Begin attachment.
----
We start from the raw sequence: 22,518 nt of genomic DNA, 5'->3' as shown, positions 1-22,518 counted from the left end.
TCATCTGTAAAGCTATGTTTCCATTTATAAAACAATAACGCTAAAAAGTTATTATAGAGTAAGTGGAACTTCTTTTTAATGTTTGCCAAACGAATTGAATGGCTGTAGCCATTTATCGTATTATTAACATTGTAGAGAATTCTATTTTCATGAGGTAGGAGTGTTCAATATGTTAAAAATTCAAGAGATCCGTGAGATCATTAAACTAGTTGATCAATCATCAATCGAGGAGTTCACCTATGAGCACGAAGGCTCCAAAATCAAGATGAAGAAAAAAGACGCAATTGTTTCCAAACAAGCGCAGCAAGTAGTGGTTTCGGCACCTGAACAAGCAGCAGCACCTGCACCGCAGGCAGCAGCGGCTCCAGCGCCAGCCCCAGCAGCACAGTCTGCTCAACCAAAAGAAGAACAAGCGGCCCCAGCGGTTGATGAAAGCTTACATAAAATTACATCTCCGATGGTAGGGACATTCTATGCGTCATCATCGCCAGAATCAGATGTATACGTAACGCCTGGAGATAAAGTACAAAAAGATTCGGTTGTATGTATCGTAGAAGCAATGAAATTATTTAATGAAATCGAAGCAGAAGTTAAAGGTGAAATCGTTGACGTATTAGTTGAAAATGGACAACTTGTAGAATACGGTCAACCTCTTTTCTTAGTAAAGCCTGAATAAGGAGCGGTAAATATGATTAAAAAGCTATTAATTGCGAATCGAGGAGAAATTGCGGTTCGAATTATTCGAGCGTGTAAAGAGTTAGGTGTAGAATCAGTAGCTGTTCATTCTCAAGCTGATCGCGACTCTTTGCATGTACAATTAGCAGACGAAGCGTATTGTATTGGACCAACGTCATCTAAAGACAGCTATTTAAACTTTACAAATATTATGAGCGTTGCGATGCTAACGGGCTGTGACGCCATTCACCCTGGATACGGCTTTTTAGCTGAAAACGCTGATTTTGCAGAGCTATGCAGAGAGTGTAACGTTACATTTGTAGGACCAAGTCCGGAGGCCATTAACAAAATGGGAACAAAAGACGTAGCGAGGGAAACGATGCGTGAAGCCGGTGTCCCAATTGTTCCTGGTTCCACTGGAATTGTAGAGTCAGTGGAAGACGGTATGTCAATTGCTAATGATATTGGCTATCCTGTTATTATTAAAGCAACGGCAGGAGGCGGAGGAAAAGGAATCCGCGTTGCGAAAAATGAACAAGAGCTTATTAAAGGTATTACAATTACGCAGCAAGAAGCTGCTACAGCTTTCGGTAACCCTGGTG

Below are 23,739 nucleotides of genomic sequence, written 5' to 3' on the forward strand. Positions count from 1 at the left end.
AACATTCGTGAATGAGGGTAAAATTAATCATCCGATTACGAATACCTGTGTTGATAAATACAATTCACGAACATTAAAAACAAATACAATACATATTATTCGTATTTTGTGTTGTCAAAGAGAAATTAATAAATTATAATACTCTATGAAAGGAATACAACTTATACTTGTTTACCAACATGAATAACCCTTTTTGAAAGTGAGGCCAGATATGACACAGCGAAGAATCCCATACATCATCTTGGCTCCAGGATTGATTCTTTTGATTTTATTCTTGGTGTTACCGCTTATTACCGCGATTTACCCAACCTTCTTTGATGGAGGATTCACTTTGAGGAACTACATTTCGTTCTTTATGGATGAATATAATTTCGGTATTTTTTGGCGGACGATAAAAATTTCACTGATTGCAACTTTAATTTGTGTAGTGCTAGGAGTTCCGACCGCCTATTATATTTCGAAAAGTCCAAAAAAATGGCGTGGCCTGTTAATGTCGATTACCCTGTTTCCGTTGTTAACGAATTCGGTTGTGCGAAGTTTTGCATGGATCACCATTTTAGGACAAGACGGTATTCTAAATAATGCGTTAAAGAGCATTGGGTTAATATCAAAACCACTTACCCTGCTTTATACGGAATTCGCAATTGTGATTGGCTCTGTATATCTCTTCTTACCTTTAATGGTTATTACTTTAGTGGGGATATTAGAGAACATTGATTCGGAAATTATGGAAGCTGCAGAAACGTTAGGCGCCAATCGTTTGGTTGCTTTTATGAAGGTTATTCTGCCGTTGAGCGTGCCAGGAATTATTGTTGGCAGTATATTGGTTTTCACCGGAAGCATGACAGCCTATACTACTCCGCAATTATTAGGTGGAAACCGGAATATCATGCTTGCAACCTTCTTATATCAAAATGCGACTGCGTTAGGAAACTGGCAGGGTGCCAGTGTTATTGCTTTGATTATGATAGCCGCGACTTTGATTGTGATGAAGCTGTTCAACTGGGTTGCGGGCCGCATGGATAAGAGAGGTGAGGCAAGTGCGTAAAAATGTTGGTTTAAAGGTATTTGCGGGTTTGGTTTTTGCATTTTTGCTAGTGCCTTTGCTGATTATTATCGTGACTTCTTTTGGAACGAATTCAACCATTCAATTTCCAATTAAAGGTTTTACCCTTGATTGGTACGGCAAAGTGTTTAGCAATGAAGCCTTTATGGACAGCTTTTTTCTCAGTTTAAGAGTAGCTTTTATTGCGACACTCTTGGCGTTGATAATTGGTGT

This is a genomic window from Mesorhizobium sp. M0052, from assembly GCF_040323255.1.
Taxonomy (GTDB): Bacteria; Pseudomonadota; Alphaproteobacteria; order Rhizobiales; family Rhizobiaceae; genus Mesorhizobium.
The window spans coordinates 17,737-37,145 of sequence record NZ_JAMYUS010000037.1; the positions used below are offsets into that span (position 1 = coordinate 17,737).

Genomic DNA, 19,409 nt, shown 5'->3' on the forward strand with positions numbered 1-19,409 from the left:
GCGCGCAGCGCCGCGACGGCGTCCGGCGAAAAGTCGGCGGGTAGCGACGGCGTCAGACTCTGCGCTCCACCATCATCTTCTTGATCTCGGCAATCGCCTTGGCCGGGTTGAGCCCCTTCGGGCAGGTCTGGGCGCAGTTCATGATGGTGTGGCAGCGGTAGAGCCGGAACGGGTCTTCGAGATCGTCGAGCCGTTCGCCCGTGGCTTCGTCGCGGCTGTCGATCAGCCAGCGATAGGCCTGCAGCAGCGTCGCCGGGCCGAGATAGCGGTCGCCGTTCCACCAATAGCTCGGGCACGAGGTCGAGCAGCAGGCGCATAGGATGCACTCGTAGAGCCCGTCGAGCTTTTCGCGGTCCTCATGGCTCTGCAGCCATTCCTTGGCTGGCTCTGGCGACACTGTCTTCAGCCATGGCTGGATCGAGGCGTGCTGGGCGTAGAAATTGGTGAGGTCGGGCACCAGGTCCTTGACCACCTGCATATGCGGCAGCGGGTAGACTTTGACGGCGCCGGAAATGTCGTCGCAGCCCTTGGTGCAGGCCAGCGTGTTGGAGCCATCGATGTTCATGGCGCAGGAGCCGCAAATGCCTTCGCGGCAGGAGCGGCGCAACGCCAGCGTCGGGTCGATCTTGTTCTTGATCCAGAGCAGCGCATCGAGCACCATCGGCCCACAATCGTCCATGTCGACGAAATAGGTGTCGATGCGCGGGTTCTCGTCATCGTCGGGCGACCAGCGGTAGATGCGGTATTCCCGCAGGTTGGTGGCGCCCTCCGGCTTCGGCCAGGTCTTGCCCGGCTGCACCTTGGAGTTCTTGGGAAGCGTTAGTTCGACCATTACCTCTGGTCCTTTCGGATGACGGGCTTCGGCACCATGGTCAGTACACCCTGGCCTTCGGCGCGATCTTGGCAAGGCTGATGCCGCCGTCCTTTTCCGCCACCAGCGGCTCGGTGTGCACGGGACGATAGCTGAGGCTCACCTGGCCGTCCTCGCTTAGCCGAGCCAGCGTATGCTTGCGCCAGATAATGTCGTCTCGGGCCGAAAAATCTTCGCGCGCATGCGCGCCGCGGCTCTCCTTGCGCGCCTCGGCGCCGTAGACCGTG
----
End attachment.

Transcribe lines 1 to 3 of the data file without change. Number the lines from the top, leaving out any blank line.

We start from the raw sequence: 22,518 nt of genomic DNA, 5'->3' as shown, positions 1-22,518 counted from the left end.
TCATCTGTAAAGCTATGTTTCCATTTATAAAACAATAACGCTAAAAAGTTATTATAGAGTAAGTGGAACTTCTTTTTAATGTTTGCCAAACGAATTGAATGGCTGTAGCCATTTATCGTATTATTAACATTGTAGAGAATTCTATTTTCATGAGGTAGGAGTGTTCAATATGTTAAAAATTCAAGAGATCCGTGAGATCATTAAACTAGTTGATCAATCATCAATCGAGGAGTTCACCTATGAGCACGAAGGCTCCAAAATCAAGATGAAGAAAAAAGACGCAATTGTTTCCAAACAAGCGCAGCAAGTAGTGGTTTCGGCACCTGAACAAGCAGCAGCACCTGCACCGCAGGCAGCAGCGGCTCCAGCGCCAGCCCCAGCAGCACAGTCTGCTCAACCAAAAGAAGAACAAGCGGCCCCAGCGGTTGATGAAAGCTTACATAAAATTACATCTCCGATGGTAGGGACATTCTATGCGTCATCATCGCCAGAATCAGATGTATACGTAACGCCTGGAGATAAAGTACAAAAAGATTCGGTTGTATGTATCGTAGAAGCAATGAAATTATTTAATGAAATCGAAGCAGAAGTTAAAGGTGAAATCGTTGACGTATTAGTTGAAAATGGACAACTTGTAGAATACGGTCAACCTCTTTTCTTAGTAAAGCCTGAATAAGGAGCGGTAAATATGATTAAAAAGCTATTAATTGCGAATCGAGGAGAAATTGCGGTTCGAATTATTCGAGCGTGTAAAGAGTTAGGTGTAGAATCAGTAGCTGTTCATTCTCAAGCTGATCGCGACTCTTTGCATGTACAATTAGCAGACGAAGCGTATTGTATTGGACCAACGTCATCTAAAGACAGCTATTTAAACTTTACAAATATTATGAGCGTTGCGATGCTAACGGGCTGTGACGCCATTCACCCTGGATACGGCTTTTTAGCTGAAAACGCTGATTTTGCAGAGCTATGCAGAGAGTGTAACGTTACATTTGTAGGACCAAGTCCGGAGGCCATTAACAAAATGGGAACAAAAGACGTAGCGAGGGAAACGATGCGTGAAGCCGGTGTCCCAATTGTTCCTGGTTCCACTGGAATTGTAGAGTCAGTGGAAGACGGTATGTCAATTGCTAATGATATTGGCTATCCTGTTATTATTAAAGCAACGGCAGGAGGCGGAGGAAAAGGAATCCGCGTTGCGAAAAATGAACAAGAGCTTATTAAAGGTATTACAATTACGCAGCAAGAAGCTGCTACAGCTTTCGGTAACCCTGGTG

Below are 23,739 nucleotides of genomic sequence, written 5' to 3' on the forward strand. Positions count from 1 at the left end.